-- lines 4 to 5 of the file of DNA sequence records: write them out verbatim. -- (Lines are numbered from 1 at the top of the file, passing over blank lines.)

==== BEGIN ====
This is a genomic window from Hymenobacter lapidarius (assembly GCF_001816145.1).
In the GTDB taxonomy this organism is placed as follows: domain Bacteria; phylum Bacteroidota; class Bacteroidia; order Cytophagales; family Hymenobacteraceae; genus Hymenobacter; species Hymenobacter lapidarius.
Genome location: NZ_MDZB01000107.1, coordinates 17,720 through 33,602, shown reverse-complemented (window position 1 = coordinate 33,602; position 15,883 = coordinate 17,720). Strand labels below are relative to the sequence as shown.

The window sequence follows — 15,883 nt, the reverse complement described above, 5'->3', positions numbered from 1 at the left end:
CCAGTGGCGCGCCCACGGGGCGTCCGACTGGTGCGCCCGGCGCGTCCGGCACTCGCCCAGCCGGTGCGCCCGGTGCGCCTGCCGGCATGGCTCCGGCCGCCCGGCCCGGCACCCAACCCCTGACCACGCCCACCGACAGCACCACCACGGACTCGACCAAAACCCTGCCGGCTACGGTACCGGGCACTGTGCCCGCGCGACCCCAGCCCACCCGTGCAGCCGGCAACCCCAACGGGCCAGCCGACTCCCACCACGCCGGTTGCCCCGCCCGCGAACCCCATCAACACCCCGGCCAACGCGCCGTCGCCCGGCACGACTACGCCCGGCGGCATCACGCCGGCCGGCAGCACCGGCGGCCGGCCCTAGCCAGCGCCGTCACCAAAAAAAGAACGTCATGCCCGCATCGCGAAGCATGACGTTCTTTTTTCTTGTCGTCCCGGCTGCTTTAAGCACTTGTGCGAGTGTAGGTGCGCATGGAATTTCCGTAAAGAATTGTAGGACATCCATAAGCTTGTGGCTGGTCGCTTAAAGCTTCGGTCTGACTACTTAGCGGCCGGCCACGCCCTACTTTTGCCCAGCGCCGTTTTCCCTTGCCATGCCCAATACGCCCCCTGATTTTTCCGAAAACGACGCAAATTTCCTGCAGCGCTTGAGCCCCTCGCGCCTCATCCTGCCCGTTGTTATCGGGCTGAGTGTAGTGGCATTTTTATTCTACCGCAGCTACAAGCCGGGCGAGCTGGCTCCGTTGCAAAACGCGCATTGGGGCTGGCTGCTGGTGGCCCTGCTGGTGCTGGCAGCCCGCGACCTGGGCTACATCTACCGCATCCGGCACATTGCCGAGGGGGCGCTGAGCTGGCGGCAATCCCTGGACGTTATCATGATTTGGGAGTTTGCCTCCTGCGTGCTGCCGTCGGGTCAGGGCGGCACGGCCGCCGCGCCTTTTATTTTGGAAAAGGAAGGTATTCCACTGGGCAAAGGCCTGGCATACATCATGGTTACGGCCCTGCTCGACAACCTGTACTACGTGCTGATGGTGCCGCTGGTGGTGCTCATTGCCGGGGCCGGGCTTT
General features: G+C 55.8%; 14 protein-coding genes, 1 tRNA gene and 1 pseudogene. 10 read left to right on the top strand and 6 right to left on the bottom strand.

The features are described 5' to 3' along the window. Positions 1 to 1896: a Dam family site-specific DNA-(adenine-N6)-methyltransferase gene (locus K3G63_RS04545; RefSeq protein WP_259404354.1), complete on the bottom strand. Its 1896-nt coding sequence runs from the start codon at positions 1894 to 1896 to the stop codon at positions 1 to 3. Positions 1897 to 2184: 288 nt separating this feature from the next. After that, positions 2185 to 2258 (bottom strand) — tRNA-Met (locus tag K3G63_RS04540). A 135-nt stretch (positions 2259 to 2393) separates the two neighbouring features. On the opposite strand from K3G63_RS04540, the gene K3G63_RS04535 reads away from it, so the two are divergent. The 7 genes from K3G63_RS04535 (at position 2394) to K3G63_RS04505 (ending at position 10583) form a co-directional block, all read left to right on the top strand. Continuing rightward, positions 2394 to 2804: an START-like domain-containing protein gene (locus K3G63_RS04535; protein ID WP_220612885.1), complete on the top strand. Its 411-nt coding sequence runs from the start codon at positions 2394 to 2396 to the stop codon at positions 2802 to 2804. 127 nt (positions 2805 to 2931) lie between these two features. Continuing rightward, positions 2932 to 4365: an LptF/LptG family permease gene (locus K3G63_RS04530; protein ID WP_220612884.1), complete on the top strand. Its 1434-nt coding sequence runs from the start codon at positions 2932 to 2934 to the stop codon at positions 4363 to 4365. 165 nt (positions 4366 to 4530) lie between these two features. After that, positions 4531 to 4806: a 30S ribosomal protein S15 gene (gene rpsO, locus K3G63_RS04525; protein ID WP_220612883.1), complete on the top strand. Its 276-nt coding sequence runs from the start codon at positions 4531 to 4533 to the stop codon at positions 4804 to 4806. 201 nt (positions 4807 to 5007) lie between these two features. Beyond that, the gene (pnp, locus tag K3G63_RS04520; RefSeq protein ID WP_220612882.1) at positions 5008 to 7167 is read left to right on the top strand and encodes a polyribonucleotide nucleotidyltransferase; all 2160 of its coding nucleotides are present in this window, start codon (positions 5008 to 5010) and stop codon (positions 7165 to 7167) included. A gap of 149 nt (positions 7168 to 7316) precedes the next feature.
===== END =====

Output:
The window sequence follows — 15,883 nt, the reverse complement described above, 5'->3', positions numbered from 1 at the left end:
CCAGTGGCGCGCCCACGGGGCGTCCGACTGGTGCGCCCGGCGCGTCCGGCACTCGCCCAGCCGGTGCGCCCGGTGCGCCTGCCGGCATGGCTCCGGCCGCCCGGCCCGGCACCCAACCCCTGACCACGCCCACCGACAGCACCACCACGGACTCGACCAAAACCCTGCCGGCTACGGTACCGGGCACTGTGCCCGCGCGACCCCAGCCCACCCGTGCAGCCGGCAACCCCAACGGGCCAGCCGACTCCCACCACGCCGGTTGCCCCGCCCGCGAACCCCATCAACACCCCGGCCAACGCGCCGTCGCCCGGCACGACTACGCCCGGCGGCATCACGCCGGCCGGCAGCACCGGCGGCCGGCCCTAGCCAGCGCCGTCACCAAAAAAAGAACGTCATGCCCGCATCGCGAAGCATGACGTTCTTTTTTCTTGTCGTCCCGGCTGCTTTAAGCACTTGTGCGAGTGTAGGTGCGCATGGAATTTCCGTAAAGAATTGTAGGACATCCATAAGCTTGTGGCTGGTCGCTTAAAGCTTCGGTCTGACTACTTAGCGGCCGGCCACGCCCTACTTTTGCCCAGCGCCGTTTTCCCTTGCCATGCCCAATACGCCCCCTGATTTTTCCGAAAACGACGCAAATTTCCTGCAGCGCTTGAGCCCCTCGCGCCTCATCCTGCCCGTTGTTATCGGGCTGAGTGTAGTGGCATTTTTATTCTACCGCAGCTACAAGCCGGGCGAGCTGGCTCCGTTGCAAAACGCGCATTGGGGCTGGCTGCTGGTGGCCCTGCTGGTGCTGGCAGCCCGCGACCTGGGCTACATCTACCGCATCCGGCACATTGCCGAGGGGGCGCTGAGCTGGCGGCAATCCCTGGACGTTATCATGATTTGGGAGTTTGCCTCCTGCGTGCTGCCGTCGGGTCAGGGCGGCACGGCCGCCGCGCCTTTTATTTTGGAAAAGGAAGGTATTCCACTGGGCAAAGGCCTGGCATACATCATGGTTACGGCCCTGCTCGACAACCTGTACTACGTGCTGATGGTGCCGCTGGTGGTGCTCATTGCCGGGGCCGGGCTTT